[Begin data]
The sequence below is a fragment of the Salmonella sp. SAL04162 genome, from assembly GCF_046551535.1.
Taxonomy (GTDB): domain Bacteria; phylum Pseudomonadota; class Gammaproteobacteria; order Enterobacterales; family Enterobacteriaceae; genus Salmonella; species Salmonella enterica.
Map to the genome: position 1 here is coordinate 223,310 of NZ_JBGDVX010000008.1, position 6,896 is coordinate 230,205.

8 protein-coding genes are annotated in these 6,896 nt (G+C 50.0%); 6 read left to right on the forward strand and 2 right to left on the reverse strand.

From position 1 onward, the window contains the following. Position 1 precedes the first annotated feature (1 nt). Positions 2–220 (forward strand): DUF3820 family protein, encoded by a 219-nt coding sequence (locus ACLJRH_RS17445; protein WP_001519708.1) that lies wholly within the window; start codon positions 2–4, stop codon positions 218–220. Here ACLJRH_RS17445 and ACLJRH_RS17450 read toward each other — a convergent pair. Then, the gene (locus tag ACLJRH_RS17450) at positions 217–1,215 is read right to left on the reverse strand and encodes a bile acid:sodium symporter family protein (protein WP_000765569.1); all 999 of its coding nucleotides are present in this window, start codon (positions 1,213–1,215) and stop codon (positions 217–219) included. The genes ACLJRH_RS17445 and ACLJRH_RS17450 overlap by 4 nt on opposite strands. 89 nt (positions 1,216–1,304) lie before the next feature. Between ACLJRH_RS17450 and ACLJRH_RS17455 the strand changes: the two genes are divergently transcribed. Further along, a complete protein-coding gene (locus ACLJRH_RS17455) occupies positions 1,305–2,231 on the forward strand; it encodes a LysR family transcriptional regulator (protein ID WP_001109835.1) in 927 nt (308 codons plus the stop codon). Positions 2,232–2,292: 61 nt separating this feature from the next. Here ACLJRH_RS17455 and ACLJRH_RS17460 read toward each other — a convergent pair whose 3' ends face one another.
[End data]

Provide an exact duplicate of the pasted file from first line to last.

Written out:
The sequence below is a fragment of the Salmonella sp. SAL04162 genome, from assembly GCF_046551535.1.
Taxonomy (GTDB): domain Bacteria; phylum Pseudomonadota; class Gammaproteobacteria; order Enterobacterales; family Enterobacteriaceae; genus Salmonella; species Salmonella enterica.
Map to the genome: position 1 here is coordinate 223,310 of NZ_JBGDVX010000008.1, position 6,896 is coordinate 230,205.

8 protein-coding genes are annotated in these 6,896 nt (G+C 50.0%); 6 read left to right on the forward strand and 2 right to left on the reverse strand.

From position 1 onward, the window contains the following. Position 1 precedes the first annotated feature (1 nt). Positions 2–220 (forward strand): DUF3820 family protein, encoded by a 219-nt coding sequence (locus ACLJRH_RS17445; protein WP_001519708.1) that lies wholly within the window; start codon positions 2–4, stop codon positions 218–220. Here ACLJRH_RS17445 and ACLJRH_RS17450 read toward each other — a convergent pair. Then, the gene (locus tag ACLJRH_RS17450) at positions 217–1,215 is read right to left on the reverse strand and encodes a bile acid:sodium symporter family protein (protein WP_000765569.1); all 999 of its coding nucleotides are present in this window, start codon (positions 1,213–1,215) and stop codon (positions 217–219) included. The genes ACLJRH_RS17445 and ACLJRH_RS17450 overlap by 4 nt on opposite strands. 89 nt (positions 1,216–1,304) lie before the next feature. Between ACLJRH_RS17450 and ACLJRH_RS17455 the strand changes: the two genes are divergently transcribed. Further along, a complete protein-coding gene (locus ACLJRH_RS17455) occupies positions 1,305–2,231 on the forward strand; it encodes a LysR family transcriptional regulator (protein ID WP_001109835.1) in 927 nt (308 codons plus the stop codon). Positions 2,232–2,292: 61 nt separating this feature from the next. Here ACLJRH_RS17455 and ACLJRH_RS17460 read toward each other — a convergent pair whose 3' ends face one another.